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political bias

Political Polarization: Uncertainty and the Neurobiology of Why We’re So Divided

While many essays have addressed the social events and psychological traits that drive polarized thinking, the neural underpinnings of uncertainty and polarization are largely unknown. We know the brain processes information and makes decisions, but we know little about how politically polarized information is encoded, and even less about how attitudes about uncertainty influence that processing. Why is it important? In this article Natasha Mott explains that uncertainty may be seen as a threat, which moves individuals toward certain positions on the ends of ideological spectrums when considering political candidates and policy positions.

Race & Policing: A Data-Driven Look at Policing and Its Discontents

In his usual data-driven style of analysis, statistician and sociologist Kevin McCaffree, who also runs the Skeptic Research Center, presents the SRC finding about policing and race in America, and how political beliefs and orientation skews our perceptions of what is actually happening on the streets of the United States.

Politics of Belief

Dr. Michael Shermer explains how we arrived at the Left-Right spectrum, both historically and evolutionarily, and the numerous metaphors used to wrap our minds around such complex systems as politics and economics.

eSkeptic for April 17, 2020

Dr. Michael Shermer explains how we arrived at the Left-Right spectrum, both historically and evolutionarily, and the numerous metaphors used to wrap our minds around such complex systems as politics and economics. This Chapman University lecture is based on chapters in his books The Believing Brain, The Moral Arc, and Giving the Devil His Due, along with the books of Christian Sith, George Lakoff, Alan Fiske, Jonathan Haidt, Thomas Sowell, and Steven Pinker.

eSkeptic for October 29, 2019

In Science Salon # 89 Michael Shermer speaks with Richard Dawkins about his new book Outgrowing God. Dawkins explains how the natural world arose without a designer and challenges head-on some of the most basic assumptions made by the world’s religions. PLUS: Is the statement “We are living in a post-truth world” true? If your answer is “yes” then the answer is “no” because you’ve just evaluated the statement in an evidentiary manner, so evidence still matters and facts still matter. Harvard psychologist Steven Pinker explains why were are not living in a post-truth world in this deeply insightful cover story from Skeptic magazine 24.3 (2019).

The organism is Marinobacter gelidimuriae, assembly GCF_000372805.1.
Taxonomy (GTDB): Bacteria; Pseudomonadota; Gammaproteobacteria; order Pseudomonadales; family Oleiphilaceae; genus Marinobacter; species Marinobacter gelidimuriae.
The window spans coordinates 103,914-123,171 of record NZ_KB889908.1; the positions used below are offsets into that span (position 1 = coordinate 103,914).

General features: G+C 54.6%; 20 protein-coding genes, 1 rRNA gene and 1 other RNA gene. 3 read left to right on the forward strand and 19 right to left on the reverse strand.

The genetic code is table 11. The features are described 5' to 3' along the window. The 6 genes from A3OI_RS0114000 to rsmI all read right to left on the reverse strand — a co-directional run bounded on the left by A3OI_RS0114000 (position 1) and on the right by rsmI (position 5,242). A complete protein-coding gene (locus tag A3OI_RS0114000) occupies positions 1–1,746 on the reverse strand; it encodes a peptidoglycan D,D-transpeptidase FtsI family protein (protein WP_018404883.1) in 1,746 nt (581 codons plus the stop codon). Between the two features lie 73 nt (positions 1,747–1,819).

Why We Are Not Living in a Post-Truth Era: An (Unnecessary) Defense of Reason and a (Necessary) Defense of Universities’ Role in Advancing it

Is the statement “We are living in a post-truth world” true? If your answer is “yes” then the answer is “no” because you’ve just evaluated the statement in an evidentiary manner, so evidence still matters and facts still matter. Harvard psychologist Steven Pinker explains why were are not living in a post-truth world in this deeply insightful cover story from Skeptic magazine 24.3 (2019).

eSkeptic for March 23, 2016

Is freedom of speech harmful for college students? Why is this question even being asked? In this week’s eSkeptic, in light of recent eruptions of student protests at numerous American colleges and universities, Michael Shermer discusses the notions of trigger warnings, microagressions, the importance of political viewpoint diversity and freedom of speech.

What Went Wrong? Campus Unrest, Viewpoint Diversity, and Freedom of Speech

Is freedom of speech harmful for college students? Why is this question even being asked? In light of recent eruptions of student protests at numerous American colleges and universities, Michael Shermer discusses the notions of trigger warnings, microagressions, the importance of political viewpoint diversity and freedom of speech.

eSkeptic for March 2, 2016

How Science Makes Us Better People: Now Available in Paperback; Scientific American: Left Behind: Political Bias in the Academy; New Episode: The God Distraction Chapter Two: The Unknowable; Chapman University Debate March 7: God vs. Science Smackdown (Keith Ward vs. Michael Shermer)

Objectivity in Journalism: Should We Be Skeptical?

What is good journalism? The fundamentals of objective journalism have traditionally been the following: present the five Ws, get both sides of the story, and most important, keep your opinions to yourself. Journalistic fairness (i.e., getting both sides of the story) was created to ensure that journalists could present the news as neutrally as possible. But can it be done? In this article from Skeptic magazine 6.1, Alexandra Kitty examines the nature and challenges of journalistic objectivity.

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